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Nerve Cells Warn Brain of Damage to the Inner Ear

November 11, 2015 10:34 am | by Johns Hopkins University | News | Comments

 Some nerve cells in the inner ear can signal tissue damage in a way similar to pain-sensing nerve cells in the body, according to new research. If the finding, discovered in rats, is confirmed in humans, it may lead to new insights into hyperacusis, an increased sensitivity to loud noises that can lead to severe and long-lasting ear pain.


New Smartphone Sensor Detects Nitrogen Dioxide Levels

November 11, 2015 10:26 am | by RMIT University | News | Comments

People could soon be using their smartphones to combat a deadly form of air pollution, thanks to a potentially life-saving breakthrough by researchers.


Static-Sensing Ionizing Bar

November 10, 2015 10:22 am | Product Releases | Comments

 Terra Universal introduces its new Static Sensing Ionizing bar from Keyence. Positive and negative ions are uniformly dispensed across a wide area to neutralize electro-static discharge (ESD), protecting static-sensitive parts from damage.


Team Finds Long-Sought Protein Sensor for the ‘Sixth Sense’—Proprioception

November 10, 2015 10:20 am | by The Scripps Research Institute | News | Comments

For decades, biologists have been trying to find the crucial sensor protein in nerve endings that translates muscle and tendon stretching into proprioceptive nerve signals. Now a team of scientists has identified this sensor protein in mice.


What Counts as Fair?

November 10, 2015 10:15 am | by Anne Trafton, MIT News Office | News | Comments

In studies, young children usually default to splitting up resources equally. However, as children get older, they shift toward a merit-based approach, in which people who work harder on a task are rewarded with a bigger portion. New research from neuroscientists suggests that this shift is heavily influenced by children’s ability to count.


Researchers Shed Pharmacological Light on “Dark” Cellular Receptors

November 10, 2015 10:03 am | by UNC | News | Comments

Scientists have created a general tool to probe the activity of orphan receptors, illuminating their roles in behavior and making them accessible for drug discovery.


Implantable Wireless Devices Trigger — and May Block — Pain Signals

November 10, 2015 9:56 am | by Washington University in St. Louis | News | Comments

Building on wireless technology that has the potential to interfere with pain, scientists have developed flexible, implantable devices that can activate — and, in theory, block — pain signals in the body and spinal cord before those signals reach the brain.


Study: Even the Normal-weight Should Watch That Apple Shape

November 10, 2015 9:06 am | by Lauran Neergaard, AP Medical Writer | News | Comments

A pot belly can be a bad thing - even if you're not considered overweight. New research suggests normal-weight people who carry their fat at their waistlines may be at higher risk of death over the years than overweight or obese people whose fat is more concentrated on the hips and thighs.


Breakthrough Prize Awards $15 M to Life Scientists

November 10, 2015 8:50 am | by Bevin Fletcher, Associate Editor | News | Comments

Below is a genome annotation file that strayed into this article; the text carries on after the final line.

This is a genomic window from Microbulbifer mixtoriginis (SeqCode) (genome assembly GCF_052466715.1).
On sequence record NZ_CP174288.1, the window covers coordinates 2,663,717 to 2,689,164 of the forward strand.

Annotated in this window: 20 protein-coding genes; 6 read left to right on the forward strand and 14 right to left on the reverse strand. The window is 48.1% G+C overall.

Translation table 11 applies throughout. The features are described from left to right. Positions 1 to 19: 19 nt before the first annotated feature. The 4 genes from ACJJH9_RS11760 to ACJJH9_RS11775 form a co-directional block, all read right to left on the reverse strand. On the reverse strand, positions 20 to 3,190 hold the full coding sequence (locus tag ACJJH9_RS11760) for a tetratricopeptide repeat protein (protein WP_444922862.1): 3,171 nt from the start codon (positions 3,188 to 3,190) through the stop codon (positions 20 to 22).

Five scientists, working in the area of life sciences, each received a $3 million award on Sunday night as winners of the Breakthrough Prize.


Special Report: Many Distant Ancestors of Humans Could Regenerate Limbs, Says New Study

November 10, 2015 8:44 am | by Cynthia Fox, Science Writer | News | Comments

A variety of ancient tetrapods—four-limbed ancestors of man, and modern amphibians, reptiles, and other mammals —could regenerate limbs and tails, says a startling paper in Nature.


Gravity Oven

November 9, 2015 9:54 am | LabStrong Corporation | Product Releases | Comments

LabStrong Corporation, a leader in designing and manufacturing innovative laboratory products, has collaborated with North Central Laboratories (NCL) to create the next generation laboratory gravity oven. The NCL LabStrong Gravity Oven offers significant improvements in performance over existing technology. The oven offers industry leading temperature uniformity performance at an exceptional price point.

Tissue Engineers Recruit Cells to Make Their Own Strong Matrix

November 9, 2015 9:50 am | by Brown University | News | Comments

A team reports culturing cells to make extracellular matrix (ECM) of two types and five different alignments with the strength found in natural tissue and without using any artificial chemicals that could make it incompatible to implant.


Cellular Stress Process Identified in Cardiovascular Disease

November 9, 2015 9:44 am | by Duke University | News | Comments

Combining the investigative tools of genetics, transcriptomics, epigenetics and metabolomics, a research team has identified a new molecular pathway involved in heart attacks and death from heart disease.


Circadian Clock Controls Insulin and Blood Sugar In Pancreas

November 9, 2015 9:39 am | by Northwestern University | News | Comments

A new study has pinpointed thousands of genetic pathways an internal body clock takes to dictate how and when our pancreas must produce insulin and control blood sugar, findings that could eventually lead to new therapies for children and adults with diabetes.


Rocket Scientists Bring Expertise to Analyzing Breath of Sick Children

November 9, 2015 9:28 am | by Stanford University | News | Comments

Three engineering students work to create a disease breathalyzer. It would be a gadget straight out of Star Trek - a quick, noninvasive way to detect everything from diabetes to cancer.



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